Substance use among teens — including alcohol, marijuana, vaping and illicit drugs — dropped significantly in 2021, according to the National Institute on Drug Abuse’s latest Monitoring the Future survey, published Wednesday.
The researchers found the largest single-year decline in illicit drug use since the survey began in 1975, with drops of about 5% from 2020 among eighth- and 12th-graders and nearly 12% among 10th-graders.
While vaping remains the most common method of nicotine consumption among adolescents, the share of students who report vaping nicotine within the past year dropped significantly, from 17% of eighth-graders in 2020 to 12% in 2021, from 31% to 20% among 10th-graders, and from 35% to 27% among 12th-graders.
“These data are unprecedented and highlight one unexpected potential consequence of the COVID-19 pandemic, which caused seismic shifts in the day-to-day lives of adolescents,” said Dr. Nora Volkow, director of the institute.
“Moving forward, it will be crucial to identify the pivotal elements of this past year that contributed to decreased drug use — whether related to drug availability, family involvement, differences in peer pressure, or other factors — and harness them to inform future prevention efforts.”
A follow-up survey of 12th-graders found that marijuana use and binge drinking did not change significantly in the first six months of the Covid-19 pandemic, despite a record decline in perceived availability of the substances in 2021.
“These results challenge the idea that reducing adolescent use of drugs can be achieved solely by limiting their supply,” the researchers wrote.
But overall alcohol use among adolescents declined compared with 2020: from 55% to 47% among 12th-graders, from 41% to 29% among 10th-graders and from 21% to 17% among eighth-graders, according to the survey.
The 2021 survey also asked students about their mental health during the pandemic. Students across all age groups reported increases in negative feelings, including boredom, anxiety, depression, loneliness and worry.
This decline in mental health would typically increase risk of substance use, but the pandemic shifted social interactions in a way that probably limited the effects, Volkow told CNN.
“We are uncertain what will happen once isolation is removed and social life returns, whether that state of depression and loneliness disappears or lingers,” she said. “It is important that we go out with our eyes wide open. If we are not proactive in doing prevention, I suspect numbers in drug taking among adolescents will go back to what they were before the emergency declaration of the pandemic. They could even get worse because of the deterioration of mental health that puts them at risk.”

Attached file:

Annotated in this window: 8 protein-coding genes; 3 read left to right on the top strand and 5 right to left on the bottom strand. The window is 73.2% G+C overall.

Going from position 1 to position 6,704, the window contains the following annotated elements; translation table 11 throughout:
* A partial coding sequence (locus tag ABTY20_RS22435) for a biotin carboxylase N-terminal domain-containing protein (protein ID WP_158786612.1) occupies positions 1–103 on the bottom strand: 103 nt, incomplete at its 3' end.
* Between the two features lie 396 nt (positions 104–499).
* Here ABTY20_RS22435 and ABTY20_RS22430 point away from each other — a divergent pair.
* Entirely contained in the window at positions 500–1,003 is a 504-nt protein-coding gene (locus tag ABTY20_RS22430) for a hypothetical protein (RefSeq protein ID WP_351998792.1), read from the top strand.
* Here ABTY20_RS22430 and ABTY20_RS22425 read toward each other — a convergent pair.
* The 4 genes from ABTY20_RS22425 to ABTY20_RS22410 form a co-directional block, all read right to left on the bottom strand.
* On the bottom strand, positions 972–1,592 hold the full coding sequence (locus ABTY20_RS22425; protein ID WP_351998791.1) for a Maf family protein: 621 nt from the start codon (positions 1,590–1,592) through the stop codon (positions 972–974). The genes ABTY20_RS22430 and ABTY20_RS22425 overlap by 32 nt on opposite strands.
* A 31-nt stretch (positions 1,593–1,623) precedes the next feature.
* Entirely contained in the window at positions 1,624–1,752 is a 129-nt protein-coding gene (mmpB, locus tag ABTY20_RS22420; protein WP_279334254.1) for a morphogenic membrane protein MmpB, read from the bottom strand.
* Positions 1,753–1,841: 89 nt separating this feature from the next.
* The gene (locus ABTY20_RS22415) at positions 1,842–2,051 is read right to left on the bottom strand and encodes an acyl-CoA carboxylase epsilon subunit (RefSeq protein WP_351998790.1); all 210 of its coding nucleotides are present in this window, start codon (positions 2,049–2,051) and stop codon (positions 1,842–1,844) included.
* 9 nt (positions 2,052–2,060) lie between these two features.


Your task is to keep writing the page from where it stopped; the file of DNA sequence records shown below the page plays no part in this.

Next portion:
And these record declines in drug use among teens come just a month after the US Centers for Disease Control and Prevention reported a record number of overdose deaths.
Volkow says that she’s been closely watching trends in the use of opioids among adolescents. Less than 1% of adolescents reported taking OxyContin in 2021, from about 5% of 12th-graders a decade ago. Heroin use is also the lowest it’s ever been, along with methamphetamines, according to the new survey.
And even a year of reduced exposure is a positive thing, she said.
“Delaying drug taking by teenagers significantly improves the likelihood that they will not be exposed and decreases their risk of becoming addicted. There is potential long-term benefit.”
The study’s lead investigator, Dr. Richard Miech, said “we knew that this year’s data would illuminate how the COVID-19 pandemic may have impacted substance use among young people, and in the coming years, we will find out whether those impacts are long-lasting as we continue tracking the drug use patterns of these unique cohorts of adolescents.”
The Monitoring the Future survey is conducted annually among students in eighth, 10th and 12th grades. Between February and June 2021, more than 32,000 surveys were collected by researchers at the University of Michigan.
Fewer students participated this year than in prior years, and 60% conducted the survey while at home for virtual schooling. The researchers note that this shift in location is a limitation of the survey, as different privacy levels may lead some students to not feel as comfortable responding as truthfully as they would otherwise.
Evidence-based prevention strategies emphasize the importance of open dialogue, Volkow told CNN.
“It is important that parents initiate those conversations during childhood — or with teens, better late than never — not with a critical attitude but in terms of an objective of understanding.”
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